GLONASS-K2 satellite series
The GLONASS-K2 variant is the fourth major upgrade of the Russian navigation satellite after the original Uragan satellite and the successive modifications known as GLONASS-M and GLONASS-K.
Specifications of the GLONASS-K2 (14F160/14F170) spacecraft:
According to early plans for the modernization of the GLONASS system, the first two GLONASS-K1 modified satellites would be followed by further upgrades designated GLONASS-K2. That variant was expected to feature an unpressurized satellite bus and it would also introduce a new type of navigation signals with a so-called code-protected selection. The spacecraft would transmit three types of signals, two of which in L1 and L2 range would be designed for specialized users, such as the military, and one channel in L1 range would be available to everyone else.
Like its predecessor, the K2 variant was designed to carry equipment for monitoring nuclear tests and the emergency signal receivers for the KOSPAS search and rescue system. An unidentified military payload was also listed in the official descriptions of the K2 satellites.
Architecturally, the GLONASS-K2 series was expected to be based on the KAUR-4N platform developed at ISS Reshetnev and classified as a heavy spacecraft.
The K2 spacecraft was expected to use a new-generation thermal control system based on electrically powered thermal panels complemented with optical thermal coating, replacing traditional fluid-based systems. The new thermal control method, (first tested on GLONASS-K satellites), made it possible to maintain the temperature of some critical avionics on the spacecraft within 0.1C degrees, according to the satellite's manufacturer ISS Reshetnev. Finally, the satellite was equipped with more efficient solar panels.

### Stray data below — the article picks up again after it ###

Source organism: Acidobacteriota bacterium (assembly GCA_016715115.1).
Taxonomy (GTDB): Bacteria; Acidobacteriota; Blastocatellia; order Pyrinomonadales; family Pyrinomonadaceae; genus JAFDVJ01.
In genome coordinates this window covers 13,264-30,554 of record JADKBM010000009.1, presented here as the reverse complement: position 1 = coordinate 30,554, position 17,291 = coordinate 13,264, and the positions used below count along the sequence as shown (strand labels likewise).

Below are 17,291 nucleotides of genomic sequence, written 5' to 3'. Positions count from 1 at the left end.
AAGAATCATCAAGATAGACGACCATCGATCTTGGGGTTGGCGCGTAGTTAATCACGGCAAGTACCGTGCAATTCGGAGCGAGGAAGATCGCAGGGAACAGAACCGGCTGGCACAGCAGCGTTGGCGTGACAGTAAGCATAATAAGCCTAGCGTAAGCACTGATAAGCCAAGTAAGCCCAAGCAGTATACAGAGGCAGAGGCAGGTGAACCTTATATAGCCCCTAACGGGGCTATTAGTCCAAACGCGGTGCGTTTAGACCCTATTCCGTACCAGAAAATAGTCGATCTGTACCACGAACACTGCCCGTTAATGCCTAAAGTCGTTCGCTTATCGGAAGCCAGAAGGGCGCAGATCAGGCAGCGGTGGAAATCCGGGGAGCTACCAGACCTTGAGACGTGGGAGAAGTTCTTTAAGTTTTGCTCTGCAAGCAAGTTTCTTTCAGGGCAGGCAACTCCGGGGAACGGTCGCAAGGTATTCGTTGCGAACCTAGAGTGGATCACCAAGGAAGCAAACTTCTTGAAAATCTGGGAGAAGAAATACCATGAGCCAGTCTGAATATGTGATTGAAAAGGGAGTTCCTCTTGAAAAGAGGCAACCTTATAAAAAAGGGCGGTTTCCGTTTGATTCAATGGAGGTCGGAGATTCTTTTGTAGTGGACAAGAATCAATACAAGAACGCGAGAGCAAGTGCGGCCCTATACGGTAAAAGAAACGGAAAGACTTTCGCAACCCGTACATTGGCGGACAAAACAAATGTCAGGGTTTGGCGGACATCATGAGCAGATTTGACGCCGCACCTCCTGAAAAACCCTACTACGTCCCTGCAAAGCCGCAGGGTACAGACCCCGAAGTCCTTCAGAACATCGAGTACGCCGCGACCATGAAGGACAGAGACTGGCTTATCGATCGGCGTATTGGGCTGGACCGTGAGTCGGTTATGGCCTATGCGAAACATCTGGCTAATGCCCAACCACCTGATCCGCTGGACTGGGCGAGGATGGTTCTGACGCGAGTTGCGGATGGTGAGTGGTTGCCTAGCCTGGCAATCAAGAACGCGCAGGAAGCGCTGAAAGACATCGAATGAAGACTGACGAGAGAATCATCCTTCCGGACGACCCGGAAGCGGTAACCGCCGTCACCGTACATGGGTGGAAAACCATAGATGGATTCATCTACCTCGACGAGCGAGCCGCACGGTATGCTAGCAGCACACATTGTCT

GLONASS-K2 development history
As of 2010, the launch of the first GLONASS-K2 spacecraft was expected in 2013. (438) In November 2012, ISS Reshetnev announced that the completion of the preliminary design for a modified GLONASS-K satellite was now expected in October 2013.
The development of the satellite was apparently severely delayed by a ban on the supply of western electronics to Russia after the annexation of Crimea in 2014. An upgraded version of the GLONASS-K2 satellite, which was supposed to use only indigenously built components, was re-designated from 14F160 to 14F170.
The substitutions had to include not only avionics but also such elements as photovoltaic cells made of gallium arsenide, used in solar arrays, and their undercoating made of germanium.
Due to delays with the development of GLONASS-K2, Roskosmos had to expand its order of the previous-generation GLONASS-K to a total of nine satellites in order to conduct the routine replacement in orbit of older GLONASS-M satellites.
Nevertheless, in 2021, the newly approved program of the GLONASS development called for the construction of 13 additional GLONASS-K2 satellites by 2030. At the time, four K2 satellites were reported to be in production. (1017)
A photo of GLONASS-K2 satellite released in 2016 shows its testing in the GVU-600 temperature and vacuum chamber simulating conditions of space. Credit: ISS Reshetnev
A display version of the GLONASS-K2 satellite. Credit: ISS Reshetnev